12. Having further studied and enlarged the photo, I'll play Devil's advocate for a moment: I accept that the aircraft in the background can't be a Harrow (which raises the question: what on earth is it? And to what aircraft does the wingtip with multiple aerials belong?). Details of the Mosquito are certainly consistent with it being a B.mk35 but, as for the serial number, without a better resolution image I think we're making too much of a leap of faith by taking as definitive the suggestion that the aircraft is TK620. There's another clue here: look at what the man carrying out the refuelling is wearing; looks like dark overalls and forage cap. Might he not be dressed somewhat differently if this photo was taken on a sunny day in Egypt?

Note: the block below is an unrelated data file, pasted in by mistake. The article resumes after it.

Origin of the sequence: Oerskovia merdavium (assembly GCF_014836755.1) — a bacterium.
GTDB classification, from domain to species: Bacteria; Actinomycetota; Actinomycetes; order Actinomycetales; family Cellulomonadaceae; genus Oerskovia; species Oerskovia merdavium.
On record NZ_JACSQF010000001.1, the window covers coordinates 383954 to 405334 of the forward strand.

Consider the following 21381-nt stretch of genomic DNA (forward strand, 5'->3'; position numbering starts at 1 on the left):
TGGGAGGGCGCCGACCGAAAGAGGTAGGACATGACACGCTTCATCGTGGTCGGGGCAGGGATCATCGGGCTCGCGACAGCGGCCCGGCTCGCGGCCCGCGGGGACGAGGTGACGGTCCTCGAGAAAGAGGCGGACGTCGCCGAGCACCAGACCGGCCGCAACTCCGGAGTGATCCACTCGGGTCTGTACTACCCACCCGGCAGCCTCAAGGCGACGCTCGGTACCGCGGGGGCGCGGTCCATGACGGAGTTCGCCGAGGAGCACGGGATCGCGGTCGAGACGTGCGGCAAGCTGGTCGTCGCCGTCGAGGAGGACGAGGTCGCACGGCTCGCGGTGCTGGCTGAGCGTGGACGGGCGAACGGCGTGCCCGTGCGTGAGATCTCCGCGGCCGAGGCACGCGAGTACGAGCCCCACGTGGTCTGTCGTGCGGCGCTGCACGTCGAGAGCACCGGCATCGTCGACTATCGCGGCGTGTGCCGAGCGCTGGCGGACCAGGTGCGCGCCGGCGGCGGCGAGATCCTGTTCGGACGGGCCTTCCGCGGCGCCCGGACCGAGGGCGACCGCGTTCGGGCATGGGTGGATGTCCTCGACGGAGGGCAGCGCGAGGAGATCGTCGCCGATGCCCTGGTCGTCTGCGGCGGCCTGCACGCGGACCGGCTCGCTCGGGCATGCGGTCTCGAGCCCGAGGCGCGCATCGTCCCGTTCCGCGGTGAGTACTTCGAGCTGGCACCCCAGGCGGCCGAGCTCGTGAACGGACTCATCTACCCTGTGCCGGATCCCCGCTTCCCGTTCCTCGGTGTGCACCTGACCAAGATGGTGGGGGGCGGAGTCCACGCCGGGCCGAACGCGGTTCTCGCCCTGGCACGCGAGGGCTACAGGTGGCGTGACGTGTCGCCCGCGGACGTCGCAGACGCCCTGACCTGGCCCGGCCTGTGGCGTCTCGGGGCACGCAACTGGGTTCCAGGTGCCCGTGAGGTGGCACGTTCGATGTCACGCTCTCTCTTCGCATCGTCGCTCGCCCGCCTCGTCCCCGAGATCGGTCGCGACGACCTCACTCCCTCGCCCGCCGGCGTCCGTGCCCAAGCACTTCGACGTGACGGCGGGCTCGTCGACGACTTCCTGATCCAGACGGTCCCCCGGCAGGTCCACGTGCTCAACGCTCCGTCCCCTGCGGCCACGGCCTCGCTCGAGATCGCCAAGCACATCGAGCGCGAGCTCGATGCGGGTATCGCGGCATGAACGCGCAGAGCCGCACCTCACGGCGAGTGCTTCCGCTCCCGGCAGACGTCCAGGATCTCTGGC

13. The distinctive wheel spat appears to belong to a Handley Page Harrow, which would fit with the photo being taken in Egypt.
  14. Admittedly this was 18 years ago but when I dropped the kerb (and lowered the footway) for access to my drive, the local authority allowed me to carry out the work myself; the only work carried out by an outside contractor was the final surfacing. All that was involved was a site visit from a man from the highways department, who listened as I explained what I proposed to do, expressed surprise that I wanted to do it myself, gave me a specification to follow and told me to go ahead. I'm pretty sure that nobody ever even came back to check that it had been done properly.
  15. I have used this company many times and found them to be friendly, helpful and knowledgeable. With turnaround times in the order of a couple of months, they are not quick but the cost is reasonable and the quality excellent. A word of warning: DO NOT send your parts to the address shown by a Google search; it is out of date and your parts will get lost. Make sure you use the address from their own website.